The Effects Of Alcohol And Tobacco On Drugs Essay

The Effects Of Alcohol And Tobacco On Drugs Essay

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The term addiction can be interpreted in many ways, concering both illegal and legal substances. Not only can one become addicted to a substance, but also activities like gambling, shoplifting, and sex. Prior to considering addiction, one must first understand what constitutes a substance. Levinthal (2002) describes a drug as a chemical substance that changes the functioning of the body when ingested (4). Although illegal drugs may come to mind when hearing this definition, alcohol and tobacco fit under this criteria as well. For the purpose of this essay, controlled and regulated (licit/legal) substances will be focused upon. Alcohol is a regulated substance that can be thought of as a social drug (Levinthal, 2002, p.192) and arguably tobacco as well. As a result of their social acceptance and regulation, alcohol and tobacco’s role in addiction is often overlooked. In Thirteen, Tracy Freeland falls victim to addiction to tobacco and alcohol after being exposed to social, biological, and psychological factors which perpetuate addiction in a cyclical nature. Tracy Freeland succumbs to peer pressure and begins to drink and smoke cigarettes, develops a physical dependence, which is reinforced by her depression and self harm, by using drinking and smoking as a crutch. Through the examination of Tracy Freeland, the impact of regulated and socially permitted substances leading to addiction will be illustrated.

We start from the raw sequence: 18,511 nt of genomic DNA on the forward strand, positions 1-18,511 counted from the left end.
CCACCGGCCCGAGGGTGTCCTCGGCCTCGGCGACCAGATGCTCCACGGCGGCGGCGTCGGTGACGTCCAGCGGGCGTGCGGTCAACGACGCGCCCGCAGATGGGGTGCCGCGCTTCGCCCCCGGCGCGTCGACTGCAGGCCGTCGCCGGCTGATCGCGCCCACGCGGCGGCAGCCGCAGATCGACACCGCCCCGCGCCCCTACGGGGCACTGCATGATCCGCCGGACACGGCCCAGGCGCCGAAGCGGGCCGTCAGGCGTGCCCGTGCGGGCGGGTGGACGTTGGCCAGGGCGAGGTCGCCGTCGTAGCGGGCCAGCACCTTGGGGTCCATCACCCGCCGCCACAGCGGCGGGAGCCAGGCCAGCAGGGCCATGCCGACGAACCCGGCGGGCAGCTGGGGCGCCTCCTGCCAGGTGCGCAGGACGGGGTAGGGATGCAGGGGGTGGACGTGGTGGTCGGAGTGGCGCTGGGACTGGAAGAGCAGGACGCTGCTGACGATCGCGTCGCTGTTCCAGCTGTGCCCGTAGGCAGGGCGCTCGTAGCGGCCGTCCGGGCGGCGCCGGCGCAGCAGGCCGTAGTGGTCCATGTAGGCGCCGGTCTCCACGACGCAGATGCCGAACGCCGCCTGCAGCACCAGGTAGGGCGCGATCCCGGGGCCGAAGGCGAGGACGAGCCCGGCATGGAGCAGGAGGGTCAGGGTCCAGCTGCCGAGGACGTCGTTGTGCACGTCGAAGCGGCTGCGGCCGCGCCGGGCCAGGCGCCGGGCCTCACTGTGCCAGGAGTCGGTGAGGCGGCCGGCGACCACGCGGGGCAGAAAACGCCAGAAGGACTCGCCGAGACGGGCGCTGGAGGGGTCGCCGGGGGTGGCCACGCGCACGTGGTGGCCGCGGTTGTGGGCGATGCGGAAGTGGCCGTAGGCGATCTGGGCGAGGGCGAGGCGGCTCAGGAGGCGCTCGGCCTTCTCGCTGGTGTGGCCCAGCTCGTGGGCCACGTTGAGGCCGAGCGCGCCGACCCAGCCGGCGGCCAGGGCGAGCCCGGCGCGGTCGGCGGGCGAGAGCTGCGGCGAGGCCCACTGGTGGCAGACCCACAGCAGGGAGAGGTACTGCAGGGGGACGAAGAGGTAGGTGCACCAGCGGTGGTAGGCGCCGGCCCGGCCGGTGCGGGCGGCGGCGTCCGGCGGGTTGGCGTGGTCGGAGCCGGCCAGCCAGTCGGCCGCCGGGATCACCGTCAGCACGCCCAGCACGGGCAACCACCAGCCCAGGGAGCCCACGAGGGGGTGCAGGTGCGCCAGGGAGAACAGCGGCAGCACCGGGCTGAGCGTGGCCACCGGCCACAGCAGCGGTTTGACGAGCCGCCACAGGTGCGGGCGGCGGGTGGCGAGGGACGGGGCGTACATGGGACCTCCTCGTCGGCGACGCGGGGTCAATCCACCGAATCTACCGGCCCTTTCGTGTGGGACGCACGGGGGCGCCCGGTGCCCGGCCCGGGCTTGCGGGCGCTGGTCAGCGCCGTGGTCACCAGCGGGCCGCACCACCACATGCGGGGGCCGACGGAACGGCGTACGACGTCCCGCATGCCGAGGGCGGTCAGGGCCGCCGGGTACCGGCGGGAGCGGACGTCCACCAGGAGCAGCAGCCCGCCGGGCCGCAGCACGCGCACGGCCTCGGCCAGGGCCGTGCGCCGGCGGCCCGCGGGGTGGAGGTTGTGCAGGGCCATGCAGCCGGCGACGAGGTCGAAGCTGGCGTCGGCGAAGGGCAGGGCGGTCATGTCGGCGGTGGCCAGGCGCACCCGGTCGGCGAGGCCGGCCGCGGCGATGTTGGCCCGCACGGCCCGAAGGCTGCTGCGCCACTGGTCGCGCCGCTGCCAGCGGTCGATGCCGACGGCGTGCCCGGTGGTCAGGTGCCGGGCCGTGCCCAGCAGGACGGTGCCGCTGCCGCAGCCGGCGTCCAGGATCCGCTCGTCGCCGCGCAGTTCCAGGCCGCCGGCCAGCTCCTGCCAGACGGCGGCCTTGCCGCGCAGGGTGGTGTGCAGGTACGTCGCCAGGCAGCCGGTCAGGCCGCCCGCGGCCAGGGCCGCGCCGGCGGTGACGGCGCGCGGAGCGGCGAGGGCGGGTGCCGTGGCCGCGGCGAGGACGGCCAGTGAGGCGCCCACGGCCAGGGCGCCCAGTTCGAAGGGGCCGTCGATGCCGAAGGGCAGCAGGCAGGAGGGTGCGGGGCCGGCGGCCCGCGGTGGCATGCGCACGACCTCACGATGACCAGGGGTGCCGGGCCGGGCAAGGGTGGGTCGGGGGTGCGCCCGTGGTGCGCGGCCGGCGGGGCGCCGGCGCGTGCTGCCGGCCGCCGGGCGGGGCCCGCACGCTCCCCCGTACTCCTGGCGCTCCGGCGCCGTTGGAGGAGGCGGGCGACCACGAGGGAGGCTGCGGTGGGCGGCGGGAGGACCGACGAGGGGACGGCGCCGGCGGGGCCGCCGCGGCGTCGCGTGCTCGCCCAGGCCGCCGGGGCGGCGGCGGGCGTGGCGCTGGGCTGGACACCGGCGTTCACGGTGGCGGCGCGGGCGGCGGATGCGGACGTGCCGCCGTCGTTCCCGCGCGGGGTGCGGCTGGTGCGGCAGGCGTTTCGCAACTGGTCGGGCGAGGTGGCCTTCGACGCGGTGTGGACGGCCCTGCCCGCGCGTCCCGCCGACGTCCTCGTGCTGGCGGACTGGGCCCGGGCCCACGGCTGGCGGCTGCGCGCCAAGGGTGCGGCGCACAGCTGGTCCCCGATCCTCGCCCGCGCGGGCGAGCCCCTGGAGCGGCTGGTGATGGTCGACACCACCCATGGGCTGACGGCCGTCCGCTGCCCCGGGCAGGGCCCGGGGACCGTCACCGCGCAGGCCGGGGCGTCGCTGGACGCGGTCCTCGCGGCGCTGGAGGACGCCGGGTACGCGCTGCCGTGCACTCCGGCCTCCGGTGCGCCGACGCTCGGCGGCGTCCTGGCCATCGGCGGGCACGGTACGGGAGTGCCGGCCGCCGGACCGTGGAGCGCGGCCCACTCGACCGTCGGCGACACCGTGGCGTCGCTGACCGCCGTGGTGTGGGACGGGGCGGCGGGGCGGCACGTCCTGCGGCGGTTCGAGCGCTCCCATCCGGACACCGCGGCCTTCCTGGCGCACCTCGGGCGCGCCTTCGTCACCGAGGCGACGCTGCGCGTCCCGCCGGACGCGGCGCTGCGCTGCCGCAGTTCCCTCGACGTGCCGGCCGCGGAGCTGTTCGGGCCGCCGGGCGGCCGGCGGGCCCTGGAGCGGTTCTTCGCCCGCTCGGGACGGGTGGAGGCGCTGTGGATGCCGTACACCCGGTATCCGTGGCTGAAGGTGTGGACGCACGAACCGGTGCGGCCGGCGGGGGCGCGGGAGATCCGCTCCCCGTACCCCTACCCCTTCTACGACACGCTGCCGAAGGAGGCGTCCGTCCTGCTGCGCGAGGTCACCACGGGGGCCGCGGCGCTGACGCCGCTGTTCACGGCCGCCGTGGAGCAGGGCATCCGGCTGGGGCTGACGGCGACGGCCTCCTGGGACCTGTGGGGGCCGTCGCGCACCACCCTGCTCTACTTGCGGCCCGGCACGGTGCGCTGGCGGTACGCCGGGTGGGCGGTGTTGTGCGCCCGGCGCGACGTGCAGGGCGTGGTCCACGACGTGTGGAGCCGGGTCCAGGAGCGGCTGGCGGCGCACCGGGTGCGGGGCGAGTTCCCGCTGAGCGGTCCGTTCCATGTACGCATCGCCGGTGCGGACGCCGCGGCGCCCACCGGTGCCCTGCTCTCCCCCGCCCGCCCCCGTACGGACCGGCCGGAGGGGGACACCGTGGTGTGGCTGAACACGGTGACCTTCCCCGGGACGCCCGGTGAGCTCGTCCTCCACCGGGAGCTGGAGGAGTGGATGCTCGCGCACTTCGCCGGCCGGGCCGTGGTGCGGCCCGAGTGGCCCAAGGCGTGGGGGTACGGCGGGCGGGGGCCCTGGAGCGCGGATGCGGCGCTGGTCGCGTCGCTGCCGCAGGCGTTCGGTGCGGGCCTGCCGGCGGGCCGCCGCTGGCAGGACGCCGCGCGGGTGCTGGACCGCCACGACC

Social factors are one of the three elements that contribute to addiction. They include the economic effects, drug’s exposure, and acceptance in society (Nutt, 2012). Tracy Freeland is introduced in the movie as an innocent and naive seventh grader. At first glance she seems to be a well rounded young tween; but, it is not unt...

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... non adrenaline circuit and reduces one’s bodily capability to stay alert (Nutt, 2012, p. 117). According to Nutt (2012) regarding tobacco, “Stimulants release the amines noradrenaline and dopamine, triggering the “fight or flight” response, making you feel alert and full of energy, and suppressing the needs for food and sleep,” (2012, p.72). Substances such as alcohol and tobacco have the ability to inhibit our ability to make decisions - decisions not to use - which weakens our defences against cravings, ultimately leading one to fall victim to cravings (Nutt, 2012, p. 159). Furthermore, after ingesting these substances, our reward centre is activated by the neurotransmitter dopamine and the body releases its own version of opiates, which tells us that we are getting pleasure, hence why an individual’s body enjoys the feeling of intoxication (Nutt, 2012, p. 159).

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